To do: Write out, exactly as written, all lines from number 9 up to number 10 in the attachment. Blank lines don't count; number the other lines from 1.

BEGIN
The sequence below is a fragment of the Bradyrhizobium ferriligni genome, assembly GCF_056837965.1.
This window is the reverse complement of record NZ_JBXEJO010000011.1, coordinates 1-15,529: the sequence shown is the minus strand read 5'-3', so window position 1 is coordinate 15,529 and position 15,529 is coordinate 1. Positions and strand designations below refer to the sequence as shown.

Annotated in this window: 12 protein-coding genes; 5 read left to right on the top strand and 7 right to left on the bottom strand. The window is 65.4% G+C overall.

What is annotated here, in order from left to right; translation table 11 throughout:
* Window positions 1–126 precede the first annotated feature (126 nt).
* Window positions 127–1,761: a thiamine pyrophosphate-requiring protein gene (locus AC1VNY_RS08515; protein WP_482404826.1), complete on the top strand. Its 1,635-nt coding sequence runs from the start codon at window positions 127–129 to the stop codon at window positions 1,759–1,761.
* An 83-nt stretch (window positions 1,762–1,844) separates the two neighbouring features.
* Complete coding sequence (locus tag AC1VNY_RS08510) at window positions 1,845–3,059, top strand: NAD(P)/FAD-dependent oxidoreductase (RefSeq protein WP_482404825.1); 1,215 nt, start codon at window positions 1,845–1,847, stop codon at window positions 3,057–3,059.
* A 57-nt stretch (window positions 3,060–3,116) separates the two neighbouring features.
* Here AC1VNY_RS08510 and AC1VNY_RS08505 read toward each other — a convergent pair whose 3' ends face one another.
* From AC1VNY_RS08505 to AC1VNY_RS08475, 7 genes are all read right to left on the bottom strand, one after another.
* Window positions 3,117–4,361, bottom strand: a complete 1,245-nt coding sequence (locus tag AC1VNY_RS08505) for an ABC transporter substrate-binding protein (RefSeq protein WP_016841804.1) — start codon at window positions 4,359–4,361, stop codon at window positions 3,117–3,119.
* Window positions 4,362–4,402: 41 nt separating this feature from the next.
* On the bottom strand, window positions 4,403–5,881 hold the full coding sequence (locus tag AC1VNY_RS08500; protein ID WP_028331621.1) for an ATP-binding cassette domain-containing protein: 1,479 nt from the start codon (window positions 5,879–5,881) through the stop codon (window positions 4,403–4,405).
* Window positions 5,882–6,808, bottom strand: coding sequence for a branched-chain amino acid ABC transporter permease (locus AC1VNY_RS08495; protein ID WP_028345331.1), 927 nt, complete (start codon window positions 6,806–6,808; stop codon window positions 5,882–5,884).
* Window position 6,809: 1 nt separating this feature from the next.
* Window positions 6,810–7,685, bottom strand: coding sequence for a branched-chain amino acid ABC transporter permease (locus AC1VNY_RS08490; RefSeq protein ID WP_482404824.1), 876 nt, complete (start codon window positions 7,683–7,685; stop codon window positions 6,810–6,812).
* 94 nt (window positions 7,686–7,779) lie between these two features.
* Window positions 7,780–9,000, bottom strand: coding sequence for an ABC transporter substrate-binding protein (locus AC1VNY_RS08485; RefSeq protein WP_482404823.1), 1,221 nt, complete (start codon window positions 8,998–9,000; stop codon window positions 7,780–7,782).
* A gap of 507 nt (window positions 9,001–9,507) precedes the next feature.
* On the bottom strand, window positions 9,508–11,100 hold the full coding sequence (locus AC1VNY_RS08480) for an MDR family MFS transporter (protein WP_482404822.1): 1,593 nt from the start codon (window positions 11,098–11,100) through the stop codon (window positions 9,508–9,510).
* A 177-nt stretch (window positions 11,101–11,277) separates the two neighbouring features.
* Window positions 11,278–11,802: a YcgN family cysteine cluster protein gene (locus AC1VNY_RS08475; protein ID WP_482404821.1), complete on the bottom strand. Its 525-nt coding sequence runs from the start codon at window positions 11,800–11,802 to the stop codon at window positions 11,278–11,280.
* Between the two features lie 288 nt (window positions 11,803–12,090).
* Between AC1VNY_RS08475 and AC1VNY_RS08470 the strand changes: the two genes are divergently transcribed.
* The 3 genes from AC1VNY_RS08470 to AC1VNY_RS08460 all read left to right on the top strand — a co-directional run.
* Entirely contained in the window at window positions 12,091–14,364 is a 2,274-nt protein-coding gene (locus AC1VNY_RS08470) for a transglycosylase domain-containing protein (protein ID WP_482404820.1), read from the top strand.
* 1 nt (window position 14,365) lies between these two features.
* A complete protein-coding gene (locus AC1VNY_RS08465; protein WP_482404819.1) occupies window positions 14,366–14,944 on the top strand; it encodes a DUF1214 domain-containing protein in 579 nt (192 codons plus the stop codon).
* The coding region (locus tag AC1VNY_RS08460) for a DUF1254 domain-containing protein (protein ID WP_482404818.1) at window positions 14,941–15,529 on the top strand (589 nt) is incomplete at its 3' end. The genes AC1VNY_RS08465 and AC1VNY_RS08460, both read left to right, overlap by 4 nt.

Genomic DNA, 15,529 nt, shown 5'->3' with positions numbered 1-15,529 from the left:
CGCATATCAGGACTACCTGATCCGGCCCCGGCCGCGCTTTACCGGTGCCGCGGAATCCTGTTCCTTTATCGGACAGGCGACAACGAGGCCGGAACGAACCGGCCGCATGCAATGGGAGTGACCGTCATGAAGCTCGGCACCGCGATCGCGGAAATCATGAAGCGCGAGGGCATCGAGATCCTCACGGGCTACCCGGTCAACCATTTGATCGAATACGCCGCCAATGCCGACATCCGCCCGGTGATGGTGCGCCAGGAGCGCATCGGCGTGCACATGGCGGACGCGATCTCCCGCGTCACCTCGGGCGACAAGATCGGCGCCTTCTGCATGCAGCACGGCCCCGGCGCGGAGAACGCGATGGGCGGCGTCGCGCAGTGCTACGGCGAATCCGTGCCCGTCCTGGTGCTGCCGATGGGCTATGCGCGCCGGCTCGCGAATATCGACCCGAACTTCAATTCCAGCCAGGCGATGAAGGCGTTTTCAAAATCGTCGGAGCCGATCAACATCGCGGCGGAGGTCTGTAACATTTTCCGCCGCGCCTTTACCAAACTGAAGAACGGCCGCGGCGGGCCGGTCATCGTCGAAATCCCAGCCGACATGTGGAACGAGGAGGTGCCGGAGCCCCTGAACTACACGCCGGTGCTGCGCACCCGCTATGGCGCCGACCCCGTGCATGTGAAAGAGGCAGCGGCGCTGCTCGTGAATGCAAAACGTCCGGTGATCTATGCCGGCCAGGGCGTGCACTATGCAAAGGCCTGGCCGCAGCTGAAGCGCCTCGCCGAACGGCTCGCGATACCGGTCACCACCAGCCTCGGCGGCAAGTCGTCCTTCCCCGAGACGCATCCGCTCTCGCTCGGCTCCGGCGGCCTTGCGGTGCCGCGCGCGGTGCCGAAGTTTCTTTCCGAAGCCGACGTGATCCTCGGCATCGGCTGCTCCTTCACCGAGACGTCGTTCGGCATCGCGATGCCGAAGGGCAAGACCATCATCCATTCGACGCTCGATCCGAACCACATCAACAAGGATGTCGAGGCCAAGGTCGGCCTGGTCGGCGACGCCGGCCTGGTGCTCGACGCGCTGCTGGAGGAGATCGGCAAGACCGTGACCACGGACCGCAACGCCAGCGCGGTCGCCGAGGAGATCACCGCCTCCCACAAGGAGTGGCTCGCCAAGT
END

* A 57-nt stretch (window positions 3,060–3,116) separates the two neighbouring features.
* Here AC1VNY_RS08510 and AC1VNY_RS08505 read toward each other — a convergent pair whose 3' ends face one another.